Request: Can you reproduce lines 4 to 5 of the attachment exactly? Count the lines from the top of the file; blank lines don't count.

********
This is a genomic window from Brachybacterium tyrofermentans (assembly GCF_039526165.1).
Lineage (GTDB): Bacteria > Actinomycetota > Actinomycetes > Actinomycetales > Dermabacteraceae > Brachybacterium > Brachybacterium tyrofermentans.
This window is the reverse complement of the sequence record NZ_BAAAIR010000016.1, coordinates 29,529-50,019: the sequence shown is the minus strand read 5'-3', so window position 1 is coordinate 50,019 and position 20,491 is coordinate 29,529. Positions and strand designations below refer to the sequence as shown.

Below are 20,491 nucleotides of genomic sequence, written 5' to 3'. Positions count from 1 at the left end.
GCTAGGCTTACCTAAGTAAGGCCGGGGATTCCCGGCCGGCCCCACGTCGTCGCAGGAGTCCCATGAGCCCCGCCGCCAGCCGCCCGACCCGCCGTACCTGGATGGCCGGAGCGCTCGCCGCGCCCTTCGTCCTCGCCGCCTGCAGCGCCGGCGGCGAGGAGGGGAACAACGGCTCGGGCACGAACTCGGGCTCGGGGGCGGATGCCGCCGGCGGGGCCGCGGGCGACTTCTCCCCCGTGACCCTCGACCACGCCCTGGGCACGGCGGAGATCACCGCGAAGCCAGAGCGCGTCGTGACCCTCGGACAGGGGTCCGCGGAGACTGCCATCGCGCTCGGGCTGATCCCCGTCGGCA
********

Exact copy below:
Below are 20,491 nucleotides of genomic sequence, written 5' to 3'. Positions count from 1 at the left end.
GCTAGGCTTACCTAAGTAAGGCCGGGGATTCCCGGCCGGCCCCACGTCGTCGCAGGAGTCCCATGAGCCCCGCCGCCAGCCGCCCGACCCGCCGTACCTGGATGGCCGGAGCGCTCGCCGCGCCCTTCGTCCTCGCCGCCTGCAGCGCCGGCGGCGAGGAGGGGAACAACGGCTCGGGCACGAACTCGGGCTCGGGGGCGGATGCCGCCGGCGGGGCCGCGGGCGACTTCTCCCCCGTGACCCTCGACCACGCCCTGGGCACGGCGGAGATCACCGCGAAGCCAGAGCGCGTCGTGACCCTCGGACAGGGGTCCGCGGAGACTGCCATCGCGCTCGGGCTGATCCCCGTCGGCA